Paraguay plays down suspension by Unasur

ASUNCION, Paraguay, Aug. 16 (UPI) -- Paraguayan President Federico Franco played down the landlocked country's continued diplomatic isolation since he took office after the Union of South American States declared it wouldn't lift suspension imposed in response to the "coup" that put Franco in office.

Paraguay's congress in June voted to impeach former President Fernando Lugo and installed Franco, Lugo's deputy, as president.


Lugo's fall followed political disturbances that he seemed unable to control but Unasur called it a coup. Lugo, who accepted the vote, later called it a "parliamentary coup."

Latin America's Mercosur trade bloc has also suspended Paraguay's membership but the Organization of American States announced it would wait for Paraguay's democratic transition next year.

Paraguay is worried its fragile economy, battered by recent outbreaks of farm animal disease, will suffer more as the country's suspension from two major regional groups begins to affect trade and political relations.

Franco indicated he wasn't concerned over Paraguay's suspension from Unasur, which he called a club of presidents, but was more interested in ascertaining OAS policy toward the country. The OAS has resisted calls by Mercosur and Unasur member-states to suspend Paraguay.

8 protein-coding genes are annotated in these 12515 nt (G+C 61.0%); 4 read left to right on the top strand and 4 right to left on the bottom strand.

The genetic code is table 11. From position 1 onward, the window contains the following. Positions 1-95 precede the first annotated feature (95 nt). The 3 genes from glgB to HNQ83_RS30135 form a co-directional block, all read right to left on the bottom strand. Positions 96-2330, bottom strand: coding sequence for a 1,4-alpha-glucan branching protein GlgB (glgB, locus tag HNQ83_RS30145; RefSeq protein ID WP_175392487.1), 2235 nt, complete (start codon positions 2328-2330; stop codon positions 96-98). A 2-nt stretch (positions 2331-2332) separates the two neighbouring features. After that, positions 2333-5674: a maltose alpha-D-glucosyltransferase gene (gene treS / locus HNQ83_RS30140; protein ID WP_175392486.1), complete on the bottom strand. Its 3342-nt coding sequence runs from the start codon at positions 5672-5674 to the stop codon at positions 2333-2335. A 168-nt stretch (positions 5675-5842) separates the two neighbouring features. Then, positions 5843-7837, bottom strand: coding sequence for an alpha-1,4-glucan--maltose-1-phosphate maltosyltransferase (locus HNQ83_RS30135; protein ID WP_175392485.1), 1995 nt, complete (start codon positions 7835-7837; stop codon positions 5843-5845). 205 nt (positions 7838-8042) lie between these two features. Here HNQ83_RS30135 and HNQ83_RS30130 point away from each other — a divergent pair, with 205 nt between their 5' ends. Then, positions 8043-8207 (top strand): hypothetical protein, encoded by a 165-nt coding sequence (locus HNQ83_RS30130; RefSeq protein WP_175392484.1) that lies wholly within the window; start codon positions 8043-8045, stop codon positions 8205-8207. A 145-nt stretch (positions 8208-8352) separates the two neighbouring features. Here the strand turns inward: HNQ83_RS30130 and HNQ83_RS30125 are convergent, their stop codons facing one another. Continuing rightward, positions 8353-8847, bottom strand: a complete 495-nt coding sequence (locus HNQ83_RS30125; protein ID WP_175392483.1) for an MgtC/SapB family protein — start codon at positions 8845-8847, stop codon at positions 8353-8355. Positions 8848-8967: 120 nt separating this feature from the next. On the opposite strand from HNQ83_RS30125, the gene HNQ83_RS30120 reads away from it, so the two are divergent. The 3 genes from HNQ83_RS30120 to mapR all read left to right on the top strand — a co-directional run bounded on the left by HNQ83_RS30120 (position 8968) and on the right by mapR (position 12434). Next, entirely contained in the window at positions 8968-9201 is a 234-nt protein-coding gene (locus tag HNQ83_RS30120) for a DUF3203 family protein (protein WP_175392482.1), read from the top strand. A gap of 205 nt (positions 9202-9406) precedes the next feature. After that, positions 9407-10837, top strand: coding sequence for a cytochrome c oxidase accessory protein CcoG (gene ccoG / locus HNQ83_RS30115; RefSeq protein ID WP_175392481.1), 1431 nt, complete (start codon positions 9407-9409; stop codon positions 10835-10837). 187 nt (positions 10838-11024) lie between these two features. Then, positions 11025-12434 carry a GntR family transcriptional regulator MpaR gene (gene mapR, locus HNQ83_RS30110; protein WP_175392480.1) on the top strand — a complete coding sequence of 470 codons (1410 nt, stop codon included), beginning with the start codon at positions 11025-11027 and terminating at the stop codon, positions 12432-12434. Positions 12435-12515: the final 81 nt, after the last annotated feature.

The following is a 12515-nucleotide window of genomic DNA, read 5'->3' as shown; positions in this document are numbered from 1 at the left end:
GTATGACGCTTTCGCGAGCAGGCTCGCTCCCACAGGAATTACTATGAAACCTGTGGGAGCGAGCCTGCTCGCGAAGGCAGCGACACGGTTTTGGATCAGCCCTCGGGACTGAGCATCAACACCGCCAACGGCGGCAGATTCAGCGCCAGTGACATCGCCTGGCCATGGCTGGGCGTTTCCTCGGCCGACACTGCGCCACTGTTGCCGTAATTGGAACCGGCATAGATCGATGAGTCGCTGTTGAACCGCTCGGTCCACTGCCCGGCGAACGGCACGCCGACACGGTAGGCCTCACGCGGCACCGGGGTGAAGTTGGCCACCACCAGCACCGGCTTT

Federico also sent signals this week he wasn't going to fall for a populist backlash to Mercosur's controversial admission of Venezuela into the pact, demanded by politicians and some parts of Paraguayan media. Paraguay's congress was the last remaining hurdle to Venezuela's membership of Mercosur but that obstacle was removed when the country was suspended and excluded from regional consultations.

Paraguayan congress members had been opposing Venezuela's admission, arguing the radical policies of Venezuelan President Hugo Chavez would be too disruptive for Mercosur.

With Paraguay suspended from the group, the three other founding members, Argentina, Brazil and Uruguay secured speedy ratification of Venezuela's membership. Their move has been criticized as being profit-motivated.

Venezuela, a major oil producer with a small manufacturing base of its own, is a net importer of much of the merchandise exported by Argentina, Brazil and Uruguay.

The trio's tactic earned them few friends in Paraguay but Federico has indicated he's in no mood for retaliatory politics. He told Paraguayan congress members Venezuela's membership needs "a good in-depth analysis and no hasty decision."

Government analysts agree that a further deterioration in international relations between Asuncion and neighboring governments won't help Franco's aim of an early diplomatic rehabilitation of the country.


Paraguay's next general election is due to take place next April when the regional organizations will have few reasons to delay restoration its membership of Mercosur and Unasur.

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